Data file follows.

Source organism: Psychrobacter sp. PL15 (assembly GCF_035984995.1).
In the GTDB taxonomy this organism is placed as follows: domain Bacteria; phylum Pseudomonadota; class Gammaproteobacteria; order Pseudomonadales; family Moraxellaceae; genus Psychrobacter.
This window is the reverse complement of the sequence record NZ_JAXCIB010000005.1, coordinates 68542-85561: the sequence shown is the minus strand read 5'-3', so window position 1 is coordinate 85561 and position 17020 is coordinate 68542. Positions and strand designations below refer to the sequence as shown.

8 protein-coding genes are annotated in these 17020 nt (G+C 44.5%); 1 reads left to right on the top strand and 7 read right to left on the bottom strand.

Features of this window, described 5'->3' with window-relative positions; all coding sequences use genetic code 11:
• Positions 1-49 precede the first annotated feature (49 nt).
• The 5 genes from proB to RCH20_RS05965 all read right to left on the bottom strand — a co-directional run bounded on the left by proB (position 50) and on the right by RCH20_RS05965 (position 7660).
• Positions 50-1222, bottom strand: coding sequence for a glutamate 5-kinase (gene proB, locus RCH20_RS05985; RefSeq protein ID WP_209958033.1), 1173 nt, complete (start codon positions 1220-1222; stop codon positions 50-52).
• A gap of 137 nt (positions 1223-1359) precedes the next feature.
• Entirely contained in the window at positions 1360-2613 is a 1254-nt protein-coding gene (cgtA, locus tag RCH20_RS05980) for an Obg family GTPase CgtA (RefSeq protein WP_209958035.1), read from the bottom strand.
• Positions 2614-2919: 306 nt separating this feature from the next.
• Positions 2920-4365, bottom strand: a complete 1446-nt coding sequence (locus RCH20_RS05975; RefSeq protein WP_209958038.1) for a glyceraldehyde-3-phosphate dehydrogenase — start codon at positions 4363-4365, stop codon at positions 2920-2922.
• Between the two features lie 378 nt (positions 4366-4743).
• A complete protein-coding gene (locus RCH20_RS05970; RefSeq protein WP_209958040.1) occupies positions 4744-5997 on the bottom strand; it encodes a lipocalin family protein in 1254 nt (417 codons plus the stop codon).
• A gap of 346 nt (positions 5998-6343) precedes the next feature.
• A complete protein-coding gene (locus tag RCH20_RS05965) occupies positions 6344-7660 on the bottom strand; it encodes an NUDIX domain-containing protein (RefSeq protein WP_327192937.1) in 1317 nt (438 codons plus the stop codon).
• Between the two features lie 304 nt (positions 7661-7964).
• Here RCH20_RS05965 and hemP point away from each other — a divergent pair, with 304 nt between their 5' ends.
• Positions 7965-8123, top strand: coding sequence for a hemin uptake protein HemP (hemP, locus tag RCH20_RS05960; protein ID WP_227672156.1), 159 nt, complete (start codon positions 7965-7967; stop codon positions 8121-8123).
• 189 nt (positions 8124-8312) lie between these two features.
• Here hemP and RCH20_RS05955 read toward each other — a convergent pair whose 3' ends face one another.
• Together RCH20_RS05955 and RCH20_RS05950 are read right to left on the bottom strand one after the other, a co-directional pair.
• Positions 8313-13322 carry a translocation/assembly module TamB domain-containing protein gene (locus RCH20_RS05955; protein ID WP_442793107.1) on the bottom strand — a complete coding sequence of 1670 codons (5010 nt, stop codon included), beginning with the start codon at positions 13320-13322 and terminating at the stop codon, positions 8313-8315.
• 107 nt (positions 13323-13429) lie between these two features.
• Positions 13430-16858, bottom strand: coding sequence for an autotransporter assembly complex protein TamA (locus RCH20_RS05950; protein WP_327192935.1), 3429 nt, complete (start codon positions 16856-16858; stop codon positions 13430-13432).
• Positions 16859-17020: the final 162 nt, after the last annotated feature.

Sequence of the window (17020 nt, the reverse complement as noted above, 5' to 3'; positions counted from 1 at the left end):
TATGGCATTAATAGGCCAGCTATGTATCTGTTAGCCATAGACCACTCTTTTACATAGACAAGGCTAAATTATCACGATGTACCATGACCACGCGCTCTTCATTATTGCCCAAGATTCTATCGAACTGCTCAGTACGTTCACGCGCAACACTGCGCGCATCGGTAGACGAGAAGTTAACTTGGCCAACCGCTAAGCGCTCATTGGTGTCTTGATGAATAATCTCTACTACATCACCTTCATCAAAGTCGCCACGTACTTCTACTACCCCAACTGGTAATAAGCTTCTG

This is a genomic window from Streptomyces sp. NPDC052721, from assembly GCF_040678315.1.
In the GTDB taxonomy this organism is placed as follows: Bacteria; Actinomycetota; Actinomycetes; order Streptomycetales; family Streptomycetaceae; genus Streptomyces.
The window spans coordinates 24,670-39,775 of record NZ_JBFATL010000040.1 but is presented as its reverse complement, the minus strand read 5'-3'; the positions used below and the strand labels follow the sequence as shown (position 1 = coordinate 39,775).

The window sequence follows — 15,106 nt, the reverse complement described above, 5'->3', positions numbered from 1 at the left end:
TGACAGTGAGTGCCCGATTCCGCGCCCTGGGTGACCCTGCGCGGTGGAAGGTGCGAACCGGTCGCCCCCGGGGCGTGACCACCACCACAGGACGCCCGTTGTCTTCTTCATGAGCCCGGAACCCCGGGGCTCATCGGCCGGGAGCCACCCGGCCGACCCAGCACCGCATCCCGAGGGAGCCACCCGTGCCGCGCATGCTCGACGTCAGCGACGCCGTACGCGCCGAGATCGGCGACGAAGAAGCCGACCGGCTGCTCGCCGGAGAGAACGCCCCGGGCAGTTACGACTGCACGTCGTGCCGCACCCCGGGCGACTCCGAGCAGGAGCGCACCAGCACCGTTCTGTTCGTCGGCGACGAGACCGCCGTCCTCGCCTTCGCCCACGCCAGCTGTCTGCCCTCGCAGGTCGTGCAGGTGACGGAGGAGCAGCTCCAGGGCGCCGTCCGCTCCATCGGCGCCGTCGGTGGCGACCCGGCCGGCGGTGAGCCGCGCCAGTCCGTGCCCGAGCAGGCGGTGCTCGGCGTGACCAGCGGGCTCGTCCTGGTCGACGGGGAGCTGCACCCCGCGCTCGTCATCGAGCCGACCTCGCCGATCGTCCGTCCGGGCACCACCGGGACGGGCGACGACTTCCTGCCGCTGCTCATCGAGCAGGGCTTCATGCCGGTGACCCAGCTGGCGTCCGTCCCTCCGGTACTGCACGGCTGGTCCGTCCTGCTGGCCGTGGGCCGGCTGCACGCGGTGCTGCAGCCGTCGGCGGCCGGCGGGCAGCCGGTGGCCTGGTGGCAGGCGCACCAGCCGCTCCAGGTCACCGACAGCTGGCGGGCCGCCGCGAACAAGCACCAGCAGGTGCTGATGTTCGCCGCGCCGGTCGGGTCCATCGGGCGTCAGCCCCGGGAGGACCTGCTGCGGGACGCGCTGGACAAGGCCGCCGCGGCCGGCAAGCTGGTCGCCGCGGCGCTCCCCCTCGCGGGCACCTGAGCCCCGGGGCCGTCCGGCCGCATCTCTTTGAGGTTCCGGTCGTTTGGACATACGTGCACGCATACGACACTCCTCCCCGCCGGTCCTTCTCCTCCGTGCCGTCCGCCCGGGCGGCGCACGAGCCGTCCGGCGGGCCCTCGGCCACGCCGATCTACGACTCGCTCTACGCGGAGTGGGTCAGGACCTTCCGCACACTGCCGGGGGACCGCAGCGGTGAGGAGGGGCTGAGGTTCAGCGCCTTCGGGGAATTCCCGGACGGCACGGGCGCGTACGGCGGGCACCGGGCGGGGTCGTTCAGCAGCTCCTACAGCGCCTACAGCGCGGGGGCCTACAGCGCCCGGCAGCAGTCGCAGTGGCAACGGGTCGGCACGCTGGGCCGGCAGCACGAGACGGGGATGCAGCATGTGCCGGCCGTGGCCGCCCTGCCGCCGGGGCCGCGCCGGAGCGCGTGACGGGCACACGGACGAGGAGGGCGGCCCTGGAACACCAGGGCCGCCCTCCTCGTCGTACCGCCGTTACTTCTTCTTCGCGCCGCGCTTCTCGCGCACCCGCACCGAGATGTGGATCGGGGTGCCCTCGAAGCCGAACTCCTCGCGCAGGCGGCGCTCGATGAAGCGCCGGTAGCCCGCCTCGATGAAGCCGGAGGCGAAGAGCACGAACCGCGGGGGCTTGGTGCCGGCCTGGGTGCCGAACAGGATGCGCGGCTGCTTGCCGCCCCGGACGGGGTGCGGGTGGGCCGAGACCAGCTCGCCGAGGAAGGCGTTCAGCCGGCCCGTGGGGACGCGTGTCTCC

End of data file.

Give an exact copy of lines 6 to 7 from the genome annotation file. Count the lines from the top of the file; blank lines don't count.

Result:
• Positions 1-49 precede the first annotated feature (49 nt).
• The 5 genes from proB to RCH20_RS05965 all read right to left on the bottom strand — a co-directional run bounded on the left by proB (position 50) and on the right by RCH20_RS05965 (position 7660).